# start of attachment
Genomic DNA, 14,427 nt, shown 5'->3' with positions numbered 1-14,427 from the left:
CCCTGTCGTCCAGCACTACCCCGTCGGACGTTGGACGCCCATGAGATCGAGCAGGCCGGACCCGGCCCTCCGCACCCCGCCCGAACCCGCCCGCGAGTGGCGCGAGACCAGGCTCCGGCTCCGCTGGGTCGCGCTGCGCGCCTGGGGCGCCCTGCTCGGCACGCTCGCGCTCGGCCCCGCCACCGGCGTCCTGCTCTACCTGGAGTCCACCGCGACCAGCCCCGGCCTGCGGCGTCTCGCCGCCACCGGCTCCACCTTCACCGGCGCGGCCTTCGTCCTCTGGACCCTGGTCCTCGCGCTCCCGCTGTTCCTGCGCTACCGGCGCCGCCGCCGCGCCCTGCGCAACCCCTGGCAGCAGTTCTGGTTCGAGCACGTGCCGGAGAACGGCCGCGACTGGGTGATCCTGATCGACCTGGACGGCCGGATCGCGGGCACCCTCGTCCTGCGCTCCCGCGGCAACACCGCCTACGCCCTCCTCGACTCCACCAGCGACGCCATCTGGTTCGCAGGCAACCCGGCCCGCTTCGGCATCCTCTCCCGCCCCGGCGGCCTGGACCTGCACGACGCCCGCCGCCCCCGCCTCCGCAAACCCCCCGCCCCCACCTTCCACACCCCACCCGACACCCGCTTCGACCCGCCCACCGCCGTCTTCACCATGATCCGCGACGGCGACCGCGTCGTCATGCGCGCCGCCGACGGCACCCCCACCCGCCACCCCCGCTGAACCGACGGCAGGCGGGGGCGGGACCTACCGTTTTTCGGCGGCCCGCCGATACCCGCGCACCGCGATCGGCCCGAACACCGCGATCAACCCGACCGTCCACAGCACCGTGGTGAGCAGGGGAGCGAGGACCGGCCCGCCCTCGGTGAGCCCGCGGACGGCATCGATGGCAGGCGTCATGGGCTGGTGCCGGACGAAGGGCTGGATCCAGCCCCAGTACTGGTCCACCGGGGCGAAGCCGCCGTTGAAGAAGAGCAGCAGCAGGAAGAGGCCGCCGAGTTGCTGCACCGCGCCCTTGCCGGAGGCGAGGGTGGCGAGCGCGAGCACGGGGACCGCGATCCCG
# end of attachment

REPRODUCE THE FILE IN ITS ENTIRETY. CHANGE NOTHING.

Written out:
Genomic DNA, 14,427 nt, shown 5'->3' with positions numbered 1-14,427 from the left:
CCCTGTCGTCCAGCACTACCCCGTCGGACGTTGGACGCCCATGAGATCGAGCAGGCCGGACCCGGCCCTCCGCACCCCGCCCGAACCCGCCCGCGAGTGGCGCGAGACCAGGCTCCGGCTCCGCTGGGTCGCGCTGCGCGCCTGGGGCGCCCTGCTCGGCACGCTCGCGCTCGGCCCCGCCACCGGCGTCCTGCTCTACCTGGAGTCCACCGCGACCAGCCCCGGCCTGCGGCGTCTCGCCGCCACCGGCTCCACCTTCACCGGCGCGGCCTTCGTCCTCTGGACCCTGGTCCTCGCGCTCCCGCTGTTCCTGCGCTACCGGCGCCGCCGCCGCGCCCTGCGCAACCCCTGGCAGCAGTTCTGGTTCGAGCACGTGCCGGAGAACGGCCGCGACTGGGTGATCCTGATCGACCTGGACGGCCGGATCGCGGGCACCCTCGTCCTGCGCTCCCGCGGCAACACCGCCTACGCCCTCCTCGACTCCACCAGCGACGCCATCTGGTTCGCAGGCAACCCGGCCCGCTTCGGCATCCTCTCCCGCCCCGGCGGCCTGGACCTGCACGACGCCCGCCGCCCCCGCCTCCGCAAACCCCCCGCCCCCACCTTCCACACCCCACCCGACACCCGCTTCGACCCGCCCACCGCCGTCTTCACCATGATCCGCGACGGCGACCGCGTCGTCATGCGCGCCGCCGACGGCACCCCCACCCGCCACCCCCGCTGAACCGACGGCAGGCGGGGGCGGGACCTACCGTTTTTCGGCGGCCCGCCGATACCCGCGCACCGCGATCGGCCCGAACACCGCGATCAACCCGACCGTCCACAGCACCGTGGTGAGCAGGGGAGCGAGGACCGGCCCGCCCTCGGTGAGCCCGCGGACGGCATCGATGGCAGGCGTCATGGGCTGGTGCCGGACGAAGGGCTGGATCCAGCCCCAGTACTGGTCCACCGGGGCGAAGCCGCCGTTGAAGAAGAGCAGCAGCAGGAAGAGGCCGCCGAGTTGCTGCACCGCGCCCTTGCCGGAGGCGAGGGTGGCGAGCGCGAGCACGGGGACCGCGATCCCG